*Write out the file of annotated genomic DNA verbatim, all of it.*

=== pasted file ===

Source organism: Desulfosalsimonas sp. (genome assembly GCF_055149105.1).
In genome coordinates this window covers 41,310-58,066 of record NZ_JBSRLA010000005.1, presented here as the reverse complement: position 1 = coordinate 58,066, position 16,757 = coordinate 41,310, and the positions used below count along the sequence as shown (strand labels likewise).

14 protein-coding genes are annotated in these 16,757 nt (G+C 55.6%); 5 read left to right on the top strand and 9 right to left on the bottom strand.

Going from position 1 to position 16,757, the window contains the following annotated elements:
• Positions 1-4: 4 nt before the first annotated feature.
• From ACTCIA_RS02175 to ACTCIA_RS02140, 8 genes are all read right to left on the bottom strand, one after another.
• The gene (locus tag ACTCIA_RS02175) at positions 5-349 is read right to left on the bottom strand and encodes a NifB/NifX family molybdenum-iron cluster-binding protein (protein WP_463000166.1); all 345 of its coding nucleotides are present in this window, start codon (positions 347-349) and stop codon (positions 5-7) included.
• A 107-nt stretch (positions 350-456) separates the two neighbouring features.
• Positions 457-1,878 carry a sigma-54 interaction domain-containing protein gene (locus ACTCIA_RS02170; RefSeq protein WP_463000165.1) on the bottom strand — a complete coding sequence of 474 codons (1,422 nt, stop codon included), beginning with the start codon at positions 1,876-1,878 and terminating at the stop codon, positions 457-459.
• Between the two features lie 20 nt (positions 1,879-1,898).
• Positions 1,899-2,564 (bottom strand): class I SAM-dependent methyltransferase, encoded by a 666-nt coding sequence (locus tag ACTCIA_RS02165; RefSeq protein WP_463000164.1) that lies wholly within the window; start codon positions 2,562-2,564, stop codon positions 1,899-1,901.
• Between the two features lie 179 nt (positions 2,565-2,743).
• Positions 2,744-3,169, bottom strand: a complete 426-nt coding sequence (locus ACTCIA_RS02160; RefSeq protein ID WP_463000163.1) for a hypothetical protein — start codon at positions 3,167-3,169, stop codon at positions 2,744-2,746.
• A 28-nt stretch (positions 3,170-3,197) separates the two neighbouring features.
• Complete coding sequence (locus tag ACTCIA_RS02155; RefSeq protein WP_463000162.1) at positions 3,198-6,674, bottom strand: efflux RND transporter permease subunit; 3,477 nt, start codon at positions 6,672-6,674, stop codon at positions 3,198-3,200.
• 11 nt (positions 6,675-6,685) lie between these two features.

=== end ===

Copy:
Source organism: Desulfosalsimonas sp. (genome assembly GCF_055149105.1).
In genome coordinates this window covers 41,310-58,066 of record NZ_JBSRLA010000005.1, presented here as the reverse complement: position 1 = coordinate 58,066, position 16,757 = coordinate 41,310, and the positions used below count along the sequence as shown (strand labels likewise).

14 protein-coding genes are annotated in these 16,757 nt (G+C 55.6%); 5 read left to right on the top strand and 9 right to left on the bottom strand.

Going from position 1 to position 16,757, the window contains the following annotated elements:
• Positions 1-4: 4 nt before the first annotated feature.
• From ACTCIA_RS02175 to ACTCIA_RS02140, 8 genes are all read right to left on the bottom strand, one after another.
• The gene (locus tag ACTCIA_RS02175) at positions 5-349 is read right to left on the bottom strand and encodes a NifB/NifX family molybdenum-iron cluster-binding protein (protein WP_463000166.1); all 345 of its coding nucleotides are present in this window, start codon (positions 347-349) and stop codon (positions 5-7) included.
• A 107-nt stretch (positions 350-456) separates the two neighbouring features.
• Positions 457-1,878 carry a sigma-54 interaction domain-containing protein gene (locus ACTCIA_RS02170; RefSeq protein WP_463000165.1) on the bottom strand — a complete coding sequence of 474 codons (1,422 nt, stop codon included), beginning with the start codon at positions 1,876-1,878 and terminating at the stop codon, positions 457-459.
• Between the two features lie 20 nt (positions 1,879-1,898).
• Positions 1,899-2,564 (bottom strand): class I SAM-dependent methyltransferase, encoded by a 666-nt coding sequence (locus tag ACTCIA_RS02165; RefSeq protein WP_463000164.1) that lies wholly within the window; start codon positions 2,562-2,564, stop codon positions 1,899-1,901.
• Between the two features lie 179 nt (positions 2,565-2,743).
• Positions 2,744-3,169, bottom strand: a complete 426-nt coding sequence (locus ACTCIA_RS02160; RefSeq protein ID WP_463000163.1) for a hypothetical protein — start codon at positions 3,167-3,169, stop codon at positions 2,744-2,746.
• A 28-nt stretch (positions 3,170-3,197) separates the two neighbouring features.
• Complete coding sequence (locus tag ACTCIA_RS02155; RefSeq protein WP_463000162.1) at positions 3,198-6,674, bottom strand: efflux RND transporter permease subunit; 3,477 nt, start codon at positions 6,672-6,674, stop codon at positions 3,198-3,200.
• 11 nt (positions 6,675-6,685) lie between these two features.